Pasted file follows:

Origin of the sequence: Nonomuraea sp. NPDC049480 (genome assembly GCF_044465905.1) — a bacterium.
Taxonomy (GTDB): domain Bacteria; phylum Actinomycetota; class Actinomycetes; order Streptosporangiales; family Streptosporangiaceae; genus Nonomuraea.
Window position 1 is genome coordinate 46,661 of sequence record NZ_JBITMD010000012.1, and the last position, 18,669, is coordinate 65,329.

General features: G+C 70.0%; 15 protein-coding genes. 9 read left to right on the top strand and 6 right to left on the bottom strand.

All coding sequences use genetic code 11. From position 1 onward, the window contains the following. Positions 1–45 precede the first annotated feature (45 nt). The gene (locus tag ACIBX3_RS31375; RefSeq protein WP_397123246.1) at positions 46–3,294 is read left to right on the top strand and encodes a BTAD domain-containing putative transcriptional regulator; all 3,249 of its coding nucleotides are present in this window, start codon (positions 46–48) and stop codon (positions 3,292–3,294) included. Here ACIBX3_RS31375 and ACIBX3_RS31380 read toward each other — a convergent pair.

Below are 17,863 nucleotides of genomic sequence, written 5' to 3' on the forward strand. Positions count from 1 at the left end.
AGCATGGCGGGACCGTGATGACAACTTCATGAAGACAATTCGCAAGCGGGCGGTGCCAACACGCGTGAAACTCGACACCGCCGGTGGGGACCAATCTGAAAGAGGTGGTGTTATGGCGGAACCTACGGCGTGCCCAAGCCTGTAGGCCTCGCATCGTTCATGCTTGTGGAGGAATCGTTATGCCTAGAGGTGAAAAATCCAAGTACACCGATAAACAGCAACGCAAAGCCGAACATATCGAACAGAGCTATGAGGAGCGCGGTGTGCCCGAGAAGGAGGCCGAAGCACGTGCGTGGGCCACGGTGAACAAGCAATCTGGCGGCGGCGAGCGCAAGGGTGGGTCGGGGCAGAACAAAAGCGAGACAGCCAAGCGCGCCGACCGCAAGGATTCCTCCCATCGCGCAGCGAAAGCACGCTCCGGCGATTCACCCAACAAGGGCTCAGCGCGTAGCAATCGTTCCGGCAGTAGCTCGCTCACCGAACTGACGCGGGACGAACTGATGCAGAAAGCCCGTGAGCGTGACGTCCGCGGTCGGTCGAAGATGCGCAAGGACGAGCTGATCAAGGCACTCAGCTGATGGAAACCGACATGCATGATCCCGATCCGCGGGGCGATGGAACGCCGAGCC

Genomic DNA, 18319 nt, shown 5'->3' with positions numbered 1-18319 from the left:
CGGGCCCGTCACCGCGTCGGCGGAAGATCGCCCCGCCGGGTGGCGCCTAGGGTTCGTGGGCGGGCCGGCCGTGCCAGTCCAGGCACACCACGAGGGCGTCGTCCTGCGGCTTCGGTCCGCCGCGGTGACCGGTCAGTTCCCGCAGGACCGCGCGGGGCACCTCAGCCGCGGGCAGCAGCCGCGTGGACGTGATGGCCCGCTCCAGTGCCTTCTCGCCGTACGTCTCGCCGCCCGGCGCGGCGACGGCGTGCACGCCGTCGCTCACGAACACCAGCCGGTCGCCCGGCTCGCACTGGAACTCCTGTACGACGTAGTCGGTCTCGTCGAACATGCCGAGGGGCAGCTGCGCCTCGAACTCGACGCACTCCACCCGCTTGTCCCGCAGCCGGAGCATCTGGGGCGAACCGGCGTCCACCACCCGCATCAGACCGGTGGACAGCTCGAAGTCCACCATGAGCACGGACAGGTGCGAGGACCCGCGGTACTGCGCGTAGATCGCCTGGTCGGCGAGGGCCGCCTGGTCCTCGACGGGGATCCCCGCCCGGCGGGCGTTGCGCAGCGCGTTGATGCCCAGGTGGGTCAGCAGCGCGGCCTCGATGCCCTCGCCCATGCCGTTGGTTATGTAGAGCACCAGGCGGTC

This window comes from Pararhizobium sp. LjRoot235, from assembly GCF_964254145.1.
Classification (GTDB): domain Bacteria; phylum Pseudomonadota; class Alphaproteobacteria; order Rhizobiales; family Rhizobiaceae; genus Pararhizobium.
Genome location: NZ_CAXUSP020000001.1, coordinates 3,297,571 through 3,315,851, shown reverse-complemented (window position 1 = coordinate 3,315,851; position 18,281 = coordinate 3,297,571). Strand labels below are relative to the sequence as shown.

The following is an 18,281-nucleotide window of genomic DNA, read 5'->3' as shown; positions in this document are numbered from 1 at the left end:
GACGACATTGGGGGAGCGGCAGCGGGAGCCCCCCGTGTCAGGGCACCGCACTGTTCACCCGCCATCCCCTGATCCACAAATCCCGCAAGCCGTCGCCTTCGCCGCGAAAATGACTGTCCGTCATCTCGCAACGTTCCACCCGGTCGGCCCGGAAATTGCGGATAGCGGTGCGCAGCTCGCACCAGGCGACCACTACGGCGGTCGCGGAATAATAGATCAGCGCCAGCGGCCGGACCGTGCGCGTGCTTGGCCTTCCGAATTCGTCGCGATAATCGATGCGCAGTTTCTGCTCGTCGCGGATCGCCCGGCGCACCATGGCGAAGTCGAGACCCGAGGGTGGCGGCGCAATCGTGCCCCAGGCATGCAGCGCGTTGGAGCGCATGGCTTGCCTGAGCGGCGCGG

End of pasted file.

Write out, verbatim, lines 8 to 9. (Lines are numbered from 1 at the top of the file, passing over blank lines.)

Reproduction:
Genomic DNA, 18319 nt, shown 5'->3' with positions numbered 1-18319 from the left:
CGGGCCCGTCACCGCGTCGGCGGAAGATCGCCCCGCCGGGTGGCGCCTAGGGTTCGTGGGCGGGCCGGCCGTGCCAGTCCAGGCACACCACGAGGGCGTCGTCCTGCGGCTTCGGTCCGCCGCGGTGACCGGTCAGTTCCCGCAGGACCGCGCGGGGCACCTCAGCCGCGGGCAGCAGCCGCGTGGACGTGATGGCCCGCTCCAGTGCCTTCTCGCCGTACGTCTCGCCGCCCGGCGCGGCGACGGCGTGCACGCCGTCGCTCACGAACACCAGCCGGTCGCCCGGCTCGCACTGGAACTCCTGTACGACGTAGTCGGTCTCGTCGAACATGCCGAGGGGCAGCTGCGCCTCGAACTCGACGCACTCCACCCGCTTGTCCCGCAGCCGGAGCATCTGGGGCGAACCGGCGTCCACCACCCGCATCAGACCGGTGGACAGCTCGAAGTCCACCATGAGCACGGACAGGTGCGAGGACCCGCGGTACTGCGCGTAGATCGCCTGGTCGGCGAGGGCCGCCTGGTCCTCGACGGGGATCCCCGCCCGGCGGGCGTTGCGCAGCGCGTTGATGCCCAGGTGGGTCAGCAGCGCGGCCTCGATGCCCTCGCCCATGCCGTTGGTTATGTAGAGCACCAGGCGGTC